Understand the Lifecycle of Japanese Beetles to Help Combat Them

Tips for What Methods to Use at Each Stage in the Lifecycle

Japanese beetles follow a predictable life cycle, and understanding the timing of their different stages is crucial for effectively managing their impact on plants. The life cycle of Japanese beetles consists of four main stages: egg, larva (grub), pupa, and adult. Here's a breakdown of their life cycle, when they hatch and begin to eat plants, and what you can use at each of those stages to protect your plants:

Japanese beetle lifecycle illustration by APHIS employee Joel Floyd

Egg Stage

Japanese beetles usually lay their eggs in mid-summer, typically from late June to early August. Female beetles prefer to lay eggs in well-irrigated, grassy areas with moist soil. A single female beetle can lay up to 40 to 60 eggs during her lifespan.

Tips to Control at the Egg Stage

The egg stage is challenging to address directly, but you can take some preventive measures to reduce egg-laying and subsequent larval development:

  • Remove Attractive Egg-Laying Sites: Japanese beetles prefer to lay eggs in well-irrigated, grassy areas with moist soil. Minimize irrigation in your lawn during their egg-laying period to make your garden less attractive to egg-laying females.
  • Encourage Predators: Attract natural predators like birds and toads to your garden. They can feed on adult beetles and help reduce their population before they lay eggs.

Larval Stage (Grubs)

After about two weeks, the eggs hatch into small, C-shaped, white grubs that start feeding on grassroots and organic matter in the soil. These grubs remain in the soil, usually at depths of 2 to 4 inches, throughout late summer and fall.

Tips to Control at the Larval or Grub Stage

To control the grub population and prevent them from developing into adult beetles, you can use the following methods:

  • Beneficial Nematodes: Apply beneficial nematodes, such as Heterorhabditis bacteriophora or Steinernema feltiae, to the soil. These microscopic organisms parasitize and kill the grub larvae.
  • Milky Spore Disease: Introduce milky spore bacteria (Bacillus popilliae) into your lawn. Milky spore is a natural bacterium that targets and kills Japanese beetle grubs but is harmless to humans and pets.
  • Btg - Bacillus thuringiensis var. galleriae: Bacillus thuringiensis (Bt) is a naturally occurring soil bacterium typically used as a microbial insecticide. The Bt strain registered for the Japanese beetle is for use on the grub stage only. Bt is a stomach poison and must be ingested to be effective. Apply it to the soil as you would insecticides. Effectiveness is similar to that of insecticides. Check with your county extension agent office regarding the availability of Bt var. galleriae.
  • Manual Removal: If you spot large concentrations of grubs in specific areas of your lawn, you can consider manually removing them by hand.


Pupal Stage

During late fall, the grubs burrow deeper into the soil to overwinter as pupae. The pupal stage lasts for about 2 to 3 weeks, and the transformation from grub to adult beetle occurs within the pupal case.

Tips to Control at Pupal Stage

During the pupal stage, the beetles are dormant within the soil, making control at this stage difficult. Nematodes are an option. Focus on preventive measures and addressing adult beetles once they emerge.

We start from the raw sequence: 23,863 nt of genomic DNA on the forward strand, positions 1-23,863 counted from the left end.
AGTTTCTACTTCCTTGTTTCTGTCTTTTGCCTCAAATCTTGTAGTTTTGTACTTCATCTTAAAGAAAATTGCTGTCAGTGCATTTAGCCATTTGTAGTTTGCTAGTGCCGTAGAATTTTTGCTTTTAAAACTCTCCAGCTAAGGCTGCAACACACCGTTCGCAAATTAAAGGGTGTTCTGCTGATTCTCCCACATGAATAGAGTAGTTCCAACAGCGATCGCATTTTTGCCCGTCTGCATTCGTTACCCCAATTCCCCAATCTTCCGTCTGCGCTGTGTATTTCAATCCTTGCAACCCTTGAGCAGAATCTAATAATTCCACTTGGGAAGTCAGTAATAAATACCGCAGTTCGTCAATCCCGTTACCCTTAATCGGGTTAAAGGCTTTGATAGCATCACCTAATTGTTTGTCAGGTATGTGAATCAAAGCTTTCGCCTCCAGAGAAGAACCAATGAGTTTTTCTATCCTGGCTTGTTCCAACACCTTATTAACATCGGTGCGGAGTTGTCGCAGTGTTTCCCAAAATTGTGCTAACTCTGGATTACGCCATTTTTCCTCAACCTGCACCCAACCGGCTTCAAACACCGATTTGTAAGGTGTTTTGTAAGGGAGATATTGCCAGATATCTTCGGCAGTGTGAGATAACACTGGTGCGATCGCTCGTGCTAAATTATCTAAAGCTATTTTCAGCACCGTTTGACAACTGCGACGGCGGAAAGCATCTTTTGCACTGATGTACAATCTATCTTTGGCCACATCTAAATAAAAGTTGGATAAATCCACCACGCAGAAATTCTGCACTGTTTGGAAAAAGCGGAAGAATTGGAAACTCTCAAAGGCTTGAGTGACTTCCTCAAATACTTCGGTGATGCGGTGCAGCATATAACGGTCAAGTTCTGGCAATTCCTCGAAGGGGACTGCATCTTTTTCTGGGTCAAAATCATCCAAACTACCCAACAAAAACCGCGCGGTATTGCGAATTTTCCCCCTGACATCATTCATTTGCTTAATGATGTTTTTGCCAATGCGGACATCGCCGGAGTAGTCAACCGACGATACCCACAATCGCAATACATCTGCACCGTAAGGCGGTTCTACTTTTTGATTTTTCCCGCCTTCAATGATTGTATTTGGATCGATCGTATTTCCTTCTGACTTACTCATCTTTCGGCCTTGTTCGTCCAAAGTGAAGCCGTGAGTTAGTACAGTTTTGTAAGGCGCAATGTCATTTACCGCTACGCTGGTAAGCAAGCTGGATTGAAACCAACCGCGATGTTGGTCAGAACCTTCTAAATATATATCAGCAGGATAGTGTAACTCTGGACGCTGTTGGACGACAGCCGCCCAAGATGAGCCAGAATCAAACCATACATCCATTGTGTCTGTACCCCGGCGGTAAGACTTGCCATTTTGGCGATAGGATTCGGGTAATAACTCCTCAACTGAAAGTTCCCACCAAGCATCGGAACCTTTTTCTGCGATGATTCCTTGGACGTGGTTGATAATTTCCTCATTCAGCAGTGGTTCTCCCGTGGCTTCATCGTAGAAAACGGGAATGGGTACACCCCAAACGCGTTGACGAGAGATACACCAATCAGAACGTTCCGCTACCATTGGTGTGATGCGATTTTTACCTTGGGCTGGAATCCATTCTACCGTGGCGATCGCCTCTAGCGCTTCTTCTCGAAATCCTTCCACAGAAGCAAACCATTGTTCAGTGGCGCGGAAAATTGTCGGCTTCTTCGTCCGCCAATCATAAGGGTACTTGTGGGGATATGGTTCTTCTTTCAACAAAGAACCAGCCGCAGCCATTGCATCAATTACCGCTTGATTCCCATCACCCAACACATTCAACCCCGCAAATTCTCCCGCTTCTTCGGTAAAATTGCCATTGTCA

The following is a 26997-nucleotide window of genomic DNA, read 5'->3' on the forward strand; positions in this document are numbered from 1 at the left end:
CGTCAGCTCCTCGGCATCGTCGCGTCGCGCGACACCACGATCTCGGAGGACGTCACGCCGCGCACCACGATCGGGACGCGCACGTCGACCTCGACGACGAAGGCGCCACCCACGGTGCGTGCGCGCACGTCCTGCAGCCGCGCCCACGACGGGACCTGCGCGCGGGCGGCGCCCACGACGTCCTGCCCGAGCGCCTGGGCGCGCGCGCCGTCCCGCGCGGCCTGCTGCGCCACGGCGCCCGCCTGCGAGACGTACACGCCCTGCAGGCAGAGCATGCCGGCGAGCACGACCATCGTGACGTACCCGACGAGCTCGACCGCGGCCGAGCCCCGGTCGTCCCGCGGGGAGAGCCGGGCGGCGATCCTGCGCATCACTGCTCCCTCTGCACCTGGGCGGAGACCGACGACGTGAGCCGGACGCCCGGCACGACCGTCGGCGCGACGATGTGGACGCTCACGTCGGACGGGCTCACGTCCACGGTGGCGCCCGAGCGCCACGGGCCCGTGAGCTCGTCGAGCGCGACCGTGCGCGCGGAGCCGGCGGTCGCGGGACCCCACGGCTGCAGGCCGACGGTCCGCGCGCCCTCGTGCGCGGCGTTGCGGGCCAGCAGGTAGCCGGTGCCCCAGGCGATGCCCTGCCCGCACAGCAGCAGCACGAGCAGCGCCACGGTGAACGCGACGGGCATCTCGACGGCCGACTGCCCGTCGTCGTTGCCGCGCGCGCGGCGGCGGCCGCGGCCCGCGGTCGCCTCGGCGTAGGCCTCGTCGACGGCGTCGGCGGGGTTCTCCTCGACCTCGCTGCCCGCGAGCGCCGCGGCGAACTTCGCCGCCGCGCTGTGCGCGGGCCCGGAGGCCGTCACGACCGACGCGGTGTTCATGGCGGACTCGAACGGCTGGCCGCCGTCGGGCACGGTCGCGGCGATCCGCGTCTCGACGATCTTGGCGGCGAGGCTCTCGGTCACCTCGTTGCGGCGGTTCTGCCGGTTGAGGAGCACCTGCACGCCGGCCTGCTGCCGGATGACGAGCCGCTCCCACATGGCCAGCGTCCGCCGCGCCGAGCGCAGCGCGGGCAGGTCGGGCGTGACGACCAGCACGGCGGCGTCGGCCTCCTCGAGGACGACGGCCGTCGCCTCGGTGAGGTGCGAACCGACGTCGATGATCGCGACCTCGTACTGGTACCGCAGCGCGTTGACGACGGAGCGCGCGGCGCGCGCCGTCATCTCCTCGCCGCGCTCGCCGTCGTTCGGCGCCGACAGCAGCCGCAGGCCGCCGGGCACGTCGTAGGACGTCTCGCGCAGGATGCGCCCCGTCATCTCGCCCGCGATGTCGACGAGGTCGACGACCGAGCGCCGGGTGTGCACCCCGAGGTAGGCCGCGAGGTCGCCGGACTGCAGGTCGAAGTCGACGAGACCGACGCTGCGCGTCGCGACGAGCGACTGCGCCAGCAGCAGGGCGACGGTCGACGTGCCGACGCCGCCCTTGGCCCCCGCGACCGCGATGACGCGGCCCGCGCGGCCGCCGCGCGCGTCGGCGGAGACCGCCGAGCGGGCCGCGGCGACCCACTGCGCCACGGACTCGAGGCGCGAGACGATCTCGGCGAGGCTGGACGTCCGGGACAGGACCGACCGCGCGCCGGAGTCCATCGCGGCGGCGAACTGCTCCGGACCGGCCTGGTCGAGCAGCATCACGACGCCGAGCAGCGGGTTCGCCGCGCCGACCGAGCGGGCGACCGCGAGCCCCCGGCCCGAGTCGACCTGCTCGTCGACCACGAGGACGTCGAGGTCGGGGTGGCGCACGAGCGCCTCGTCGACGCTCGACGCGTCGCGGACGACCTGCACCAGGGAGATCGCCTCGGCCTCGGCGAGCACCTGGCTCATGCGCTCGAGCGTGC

Adult Stage

As spring approaches, usually from late May to early June, the adult Japanese beetles emerge from the soil. These vibrant beetles are about 3/8 to ½ inch in length with shiny, metallic green bodies and coper-brown wing covers.

Tips to Control at the Adult Stage

Controlling adult Japanese beetles is essential to prevent damage to your plants, including roses. Here are some methods to combat them at the adult stage:

  • Handpicking: Regularly inspect your plants, especially roses, and manually remove adult beetles. Drop them into soapy water to prevent them from returning.
  • Neem Oil: Apply neem oil on affected plants. Neem oil acts as a repellent and disrupts the feeding and mating behaviors of adult beetles.
  • Floating Row Covers: Use floating row covers to physically block adult beetles from reaching your plants.
  • Companion Planting: Consider planting repellent herbs like garlic, chives, and catnip around your roses to deter adult beetles.
  • Pheromone Traps: While pheromone traps can attract and capture adult beetles, they should be used with caution. Placing them too close to your garden can attract more beetles to your plants.
  • Encourage Natural Predators: Attracting birds, toads, and other insect-eating animals to your garden can help keep adult beetle populations under control.

Once the adult beetles emerge, they become voracious eaters and immediately start feeding on plants. They are most active on warm, sunny days and prefer to feed on the foliage of plants with soft, tender leaves. Roses, being a favorite of Japanese beetles, are among the first plants to fall victim to their appetite.

The feeding period of adult Japanese beetles typically lasts for 6 to 8 weeks, from early June to late July or early August, depending on the region and local climate. During this period, they can cause significant damage to plants, defoliating foliage and leaving behind skeletonized leaves.

Understanding when Japanese beetles hatch and begin to eat plants is vital for planning your pest management strategies. Implementing preventative measures before their emergence and employing organic control methods during their feeding period can help protect your plants, including your beloved roses, from the devastating impact of these invasive pests.

Do you have a method that works well for you? Please share it with us using this email address social@jacksonandperkins.com